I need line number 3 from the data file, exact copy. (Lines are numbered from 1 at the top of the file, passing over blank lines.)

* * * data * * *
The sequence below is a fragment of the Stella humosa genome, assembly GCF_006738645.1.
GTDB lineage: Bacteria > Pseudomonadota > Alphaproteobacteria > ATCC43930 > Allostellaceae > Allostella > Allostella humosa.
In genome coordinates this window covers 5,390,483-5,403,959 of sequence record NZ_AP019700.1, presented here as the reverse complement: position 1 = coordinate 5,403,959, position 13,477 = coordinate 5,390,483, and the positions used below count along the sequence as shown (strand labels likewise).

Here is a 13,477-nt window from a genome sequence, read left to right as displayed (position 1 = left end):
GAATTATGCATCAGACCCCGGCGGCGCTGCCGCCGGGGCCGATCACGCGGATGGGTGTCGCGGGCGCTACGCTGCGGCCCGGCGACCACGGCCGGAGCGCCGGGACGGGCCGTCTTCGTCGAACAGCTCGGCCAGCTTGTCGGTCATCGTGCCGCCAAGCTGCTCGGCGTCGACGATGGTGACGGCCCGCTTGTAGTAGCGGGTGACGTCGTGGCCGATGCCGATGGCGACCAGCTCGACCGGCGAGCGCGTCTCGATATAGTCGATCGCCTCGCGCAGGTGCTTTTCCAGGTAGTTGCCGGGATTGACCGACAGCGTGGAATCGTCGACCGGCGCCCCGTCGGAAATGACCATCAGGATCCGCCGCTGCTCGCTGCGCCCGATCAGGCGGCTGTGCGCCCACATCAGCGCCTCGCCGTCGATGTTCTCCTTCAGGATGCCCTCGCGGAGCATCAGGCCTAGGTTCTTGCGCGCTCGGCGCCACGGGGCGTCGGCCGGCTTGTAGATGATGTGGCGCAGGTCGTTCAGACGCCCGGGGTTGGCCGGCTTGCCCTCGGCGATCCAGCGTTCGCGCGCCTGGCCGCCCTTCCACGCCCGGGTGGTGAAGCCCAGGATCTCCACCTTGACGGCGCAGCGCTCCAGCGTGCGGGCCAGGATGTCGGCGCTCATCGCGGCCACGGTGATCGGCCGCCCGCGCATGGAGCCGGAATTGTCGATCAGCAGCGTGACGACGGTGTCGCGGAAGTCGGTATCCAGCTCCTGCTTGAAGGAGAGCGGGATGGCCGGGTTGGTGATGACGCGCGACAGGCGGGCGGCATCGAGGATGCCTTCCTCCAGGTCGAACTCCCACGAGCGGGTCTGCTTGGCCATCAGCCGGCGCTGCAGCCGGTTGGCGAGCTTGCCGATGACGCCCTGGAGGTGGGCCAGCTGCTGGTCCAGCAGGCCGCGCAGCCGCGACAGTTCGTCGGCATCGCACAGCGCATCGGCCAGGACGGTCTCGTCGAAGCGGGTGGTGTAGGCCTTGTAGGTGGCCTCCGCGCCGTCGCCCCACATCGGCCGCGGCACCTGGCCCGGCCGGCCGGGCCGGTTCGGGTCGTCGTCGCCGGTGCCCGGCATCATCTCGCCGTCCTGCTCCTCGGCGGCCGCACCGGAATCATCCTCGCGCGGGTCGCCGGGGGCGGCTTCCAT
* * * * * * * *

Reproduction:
In genome coordinates this window covers 5,390,483-5,403,959 of sequence record NZ_AP019700.1, presented here as the reverse complement: position 1 = coordinate 5,403,959, position 13,477 = coordinate 5,390,483, and the positions used below count along the sequence as shown (strand labels likewise).